It is obvious that scheduled castes and scheduled tribes are gaining relatively less compared to other groups. As upper caste hegemony continues in both the states, followed by back ward class dominance over the scheduled castes and scheduled tribes, these groups will increasingly become marginalized politically, socially and economically.  In future back ward classes aspiration for political and economic power may pose a threat to upper castes, if the relatively richer Kapu community gets the backward class status in Andhra. Even in Telangana, the upper caste political dominance could be challenged if the literacy levels improve for other castes.


[i] Population of upper caste plus backward castes was the residual population after deducting the Muslim and other religious groups including those without religion and the SC and ST population from the total population. The BC proportion of NSS was applied to census population to derive BC population.  The estimated BC population was deducted from Upper caste plus backward castes population to get the upper caste population in the state.













Amit Thorat (2010) “Ethnicity, Caste and Religion: Implications for Poverty Outcomes”, Economic and Political Weekly, Vol. 45, No. 51, 47-53

Anirudh Krishna (2006) “Poverty and Democratic Participation Reconsidered: Evidence from the Local Level in India”, Comparative Politics, Vol. 38, No. 4 (July), pp. 439-458, Published by: Comparative Politics, Ph.D. Programs in Political Science, City University of New York

Ashwini Deshpande and Smriti Sharma (2013) “Entrepreneurship or survival? – Caste and Gender in small business in India”, Delhi School of Economics, Working Paper No. 228, Centre for Development Economics, DSE, Delhi University

Baradhan P (2009) “Notes on the Political Economy of India’s Tortuous Transition “ , Economic and Political Weekly,  Vol 49, December 5-11

Chin, Aimee, and Nishith, Prakash (2011), “The Redistributive Effects of Political Reservation for Minorities: Evidence from India.” Journal of Development Economics, 96 (2), 265-277.

Deshpande, Ashwini (2010) “Merits, Mobility, and Modernism: Caste Discrimination in contemporary Indian Labour markets, Indian Journal of Labour Economics 53.3

Deshpande, Ashwini (2013) “The grammar of caste: economic discrimination in contemporary India.” OUP Catalogue

Deshpande, Ashwini (2013), “Affirmative Actions In India”, Oxford India short Introductions, Oxford India

Deshpande, Satish. “Exclusive Inequalities (2006) “Merit, Caste and Discrimination in Indian Higher Education Today.” Economic and Political Weekly 41, no. 24, 2438-444.

Desai, Sonalde, and Amaresh Dubey (2012) “Caste in 21st century India: competing narratives.” Economic and political weekly 46, no. 11

Francesca R. Jensenius (2015) “Development from Representation? A Study of Quotas for the Scheduled Castes in India”, American Economic Journal: Applied Economics, vol. 7, no. 3 pp. 196–220.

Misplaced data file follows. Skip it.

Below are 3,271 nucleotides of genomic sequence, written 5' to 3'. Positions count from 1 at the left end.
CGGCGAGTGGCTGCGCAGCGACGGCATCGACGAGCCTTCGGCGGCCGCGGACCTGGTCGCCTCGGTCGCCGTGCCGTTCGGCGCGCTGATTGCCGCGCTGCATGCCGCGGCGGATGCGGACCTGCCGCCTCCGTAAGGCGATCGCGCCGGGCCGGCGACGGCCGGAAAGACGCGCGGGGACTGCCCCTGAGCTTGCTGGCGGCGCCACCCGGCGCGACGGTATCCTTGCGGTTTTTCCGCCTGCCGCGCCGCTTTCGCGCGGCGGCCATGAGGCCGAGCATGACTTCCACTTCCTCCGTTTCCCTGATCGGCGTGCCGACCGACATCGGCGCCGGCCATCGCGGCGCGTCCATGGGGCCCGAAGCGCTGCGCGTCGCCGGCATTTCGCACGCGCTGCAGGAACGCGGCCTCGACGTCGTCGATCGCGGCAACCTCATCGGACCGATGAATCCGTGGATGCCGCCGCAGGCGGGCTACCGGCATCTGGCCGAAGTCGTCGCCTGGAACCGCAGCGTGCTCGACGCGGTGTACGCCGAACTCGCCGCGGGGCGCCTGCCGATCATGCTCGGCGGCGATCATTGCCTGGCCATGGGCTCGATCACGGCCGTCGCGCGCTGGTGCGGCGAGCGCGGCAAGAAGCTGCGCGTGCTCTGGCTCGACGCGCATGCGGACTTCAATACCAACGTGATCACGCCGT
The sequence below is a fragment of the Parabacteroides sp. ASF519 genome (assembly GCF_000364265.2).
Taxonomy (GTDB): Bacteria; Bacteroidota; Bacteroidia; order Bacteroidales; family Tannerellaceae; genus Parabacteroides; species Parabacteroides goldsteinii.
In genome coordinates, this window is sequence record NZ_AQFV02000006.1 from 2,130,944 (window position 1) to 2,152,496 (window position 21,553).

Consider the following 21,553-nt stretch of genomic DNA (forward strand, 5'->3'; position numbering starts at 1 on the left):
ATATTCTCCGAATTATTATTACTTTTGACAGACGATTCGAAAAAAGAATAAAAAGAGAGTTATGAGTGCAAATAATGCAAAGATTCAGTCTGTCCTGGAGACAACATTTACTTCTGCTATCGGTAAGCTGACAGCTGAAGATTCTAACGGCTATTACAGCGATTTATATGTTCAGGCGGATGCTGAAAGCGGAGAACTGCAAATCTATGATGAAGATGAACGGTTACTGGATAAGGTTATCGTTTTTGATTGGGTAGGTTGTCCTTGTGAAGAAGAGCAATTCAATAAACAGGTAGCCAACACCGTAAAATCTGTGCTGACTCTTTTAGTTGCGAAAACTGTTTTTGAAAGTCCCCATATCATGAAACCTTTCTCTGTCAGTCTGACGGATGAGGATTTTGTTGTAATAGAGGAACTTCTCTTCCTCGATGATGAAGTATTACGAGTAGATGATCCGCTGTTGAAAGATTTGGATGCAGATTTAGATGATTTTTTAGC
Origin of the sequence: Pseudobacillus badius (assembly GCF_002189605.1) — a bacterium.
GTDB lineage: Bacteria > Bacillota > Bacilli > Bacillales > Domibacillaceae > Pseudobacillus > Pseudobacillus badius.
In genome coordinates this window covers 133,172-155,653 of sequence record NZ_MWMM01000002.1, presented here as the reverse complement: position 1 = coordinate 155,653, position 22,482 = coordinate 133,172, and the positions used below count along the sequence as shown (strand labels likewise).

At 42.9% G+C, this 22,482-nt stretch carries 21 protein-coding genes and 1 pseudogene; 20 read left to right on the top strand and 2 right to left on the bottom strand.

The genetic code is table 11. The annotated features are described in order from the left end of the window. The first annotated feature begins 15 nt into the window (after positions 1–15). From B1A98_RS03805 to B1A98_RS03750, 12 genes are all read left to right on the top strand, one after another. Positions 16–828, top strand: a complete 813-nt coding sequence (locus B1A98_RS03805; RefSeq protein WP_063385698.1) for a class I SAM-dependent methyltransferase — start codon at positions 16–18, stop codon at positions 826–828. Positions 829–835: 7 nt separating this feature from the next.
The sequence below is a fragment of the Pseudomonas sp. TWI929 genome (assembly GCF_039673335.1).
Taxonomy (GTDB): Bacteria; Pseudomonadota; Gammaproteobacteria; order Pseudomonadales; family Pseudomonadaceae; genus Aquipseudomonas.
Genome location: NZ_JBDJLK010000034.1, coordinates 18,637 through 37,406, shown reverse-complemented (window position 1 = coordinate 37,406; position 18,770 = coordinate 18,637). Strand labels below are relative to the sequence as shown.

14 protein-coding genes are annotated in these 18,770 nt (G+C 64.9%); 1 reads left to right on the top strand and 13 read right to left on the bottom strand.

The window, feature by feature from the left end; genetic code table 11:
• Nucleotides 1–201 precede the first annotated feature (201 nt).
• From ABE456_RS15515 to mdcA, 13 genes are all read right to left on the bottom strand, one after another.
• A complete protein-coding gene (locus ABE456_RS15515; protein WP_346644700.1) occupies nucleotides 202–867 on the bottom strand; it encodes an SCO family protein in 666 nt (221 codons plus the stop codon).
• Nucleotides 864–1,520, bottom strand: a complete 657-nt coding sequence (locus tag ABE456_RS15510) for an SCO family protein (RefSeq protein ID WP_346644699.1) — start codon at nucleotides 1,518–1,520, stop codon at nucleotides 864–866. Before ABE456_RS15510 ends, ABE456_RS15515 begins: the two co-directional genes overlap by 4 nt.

Nayyar Deepak (2011) “Discrimination and justice: Beyond affirmative action” third Dr. B.R. Ambedkar Memorial Lecture, India International Centre,  April 14, New Delhi

Prasad N, (2015) “Agrarian class and caste relation in United Andhra Pradesh” 1956-2014, Economic Political weekly EPW. Vol. L, No. 16, April 18

Radhakrishna R, Ravi C, Sambireddy B (2013) Assessment of Well-being in Multidimensional Perspective in Post Reform India” Indian Economic Review, Vol. 48, No. 1, Special Issue: Perspectives on Economic Development and Policy (Jan – June) 129-166

Raghuram Rajan, (2014) “Finance and opportunity in India” Lalit Doshi Memorial Lecture” –  August 11, 2014- Mumbai, India

Rohini Pande (2003) “Can Mandated Political Representation Increase Policy Influence for Disadvantaged Minorities? Theory and Evidence from India” The American Economic Review, Vol. 93, No. 4 (Sep.) pp 132-1151

Srinivasulu K, (2002) “Class, caste and social articulation in Andhra Pradesh” working paper 179, Overseas Development Institute London, September 2002

Sundaram K, and Suresh D. Tendulkar Poverty among Social and Economic Groups in India in 1990sEconomic and Political Weekly, Vol. 38, No. 50 (Dec. 13-19, 2003), pp. 5263-5276

Stieglitz, J. E., Sen, A. &Fitoussi, J.-P. (2009). Report by the Commission on the Measurement of Economic Performance and Social Progress

Snijders T & Bosker Roel (2012) Multilevel Analysis: An Introduction to Basic and Applied Multilevel Analysis, 2 nd edition. Sage

Virginius Xaxa (2005) “Politics of religion language and identity – The tribes of India Economic and political Weekly March 26

Virginius Xaxa (2016) “Tribes and Indian National Identity: Location of Exclusion and Marginality.” Brown J. World Affairs 23